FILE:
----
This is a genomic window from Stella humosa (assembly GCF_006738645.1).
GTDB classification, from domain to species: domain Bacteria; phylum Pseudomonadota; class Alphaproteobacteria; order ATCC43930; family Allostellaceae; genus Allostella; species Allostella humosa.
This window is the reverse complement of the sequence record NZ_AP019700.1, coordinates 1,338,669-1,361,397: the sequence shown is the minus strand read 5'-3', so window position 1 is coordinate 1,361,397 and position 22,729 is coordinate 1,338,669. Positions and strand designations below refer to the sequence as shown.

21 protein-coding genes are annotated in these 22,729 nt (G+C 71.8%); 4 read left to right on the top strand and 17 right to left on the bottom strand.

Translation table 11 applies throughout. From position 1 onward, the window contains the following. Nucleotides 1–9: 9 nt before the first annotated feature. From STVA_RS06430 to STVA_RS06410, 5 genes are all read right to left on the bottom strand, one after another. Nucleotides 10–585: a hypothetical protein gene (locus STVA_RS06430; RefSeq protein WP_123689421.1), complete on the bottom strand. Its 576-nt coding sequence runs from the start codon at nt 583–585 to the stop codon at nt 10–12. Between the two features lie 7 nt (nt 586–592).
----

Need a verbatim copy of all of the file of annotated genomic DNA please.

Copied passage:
This is a genomic window from Stella humosa (assembly GCF_006738645.1).
GTDB classification, from domain to species: domain Bacteria; phylum Pseudomonadota; class Alphaproteobacteria; order ATCC43930; family Allostellaceae; genus Allostella; species Allostella humosa.
This window is the reverse complement of the sequence record NZ_AP019700.1, coordinates 1,338,669-1,361,397: the sequence shown is the minus strand read 5'-3', so window position 1 is coordinate 1,361,397 and position 22,729 is coordinate 1,338,669. Positions and strand designations below refer to the sequence as shown.

21 protein-coding genes are annotated in these 22,729 nt (G+C 71.8%); 4 read left to right on the top strand and 17 right to left on the bottom strand.

Translation table 11 applies throughout. From position 1 onward, the window contains the following. Nucleotides 1–9: 9 nt before the first annotated feature. From STVA_RS06430 to STVA_RS06410, 5 genes are all read right to left on the bottom strand, one after another. Nucleotides 10–585: a hypothetical protein gene (locus STVA_RS06430; RefSeq protein WP_123689421.1), complete on the bottom strand. Its 576-nt coding sequence runs from the start codon at nt 583–585 to the stop codon at nt 10–12. Between the two features lie 7 nt (nt 586–592).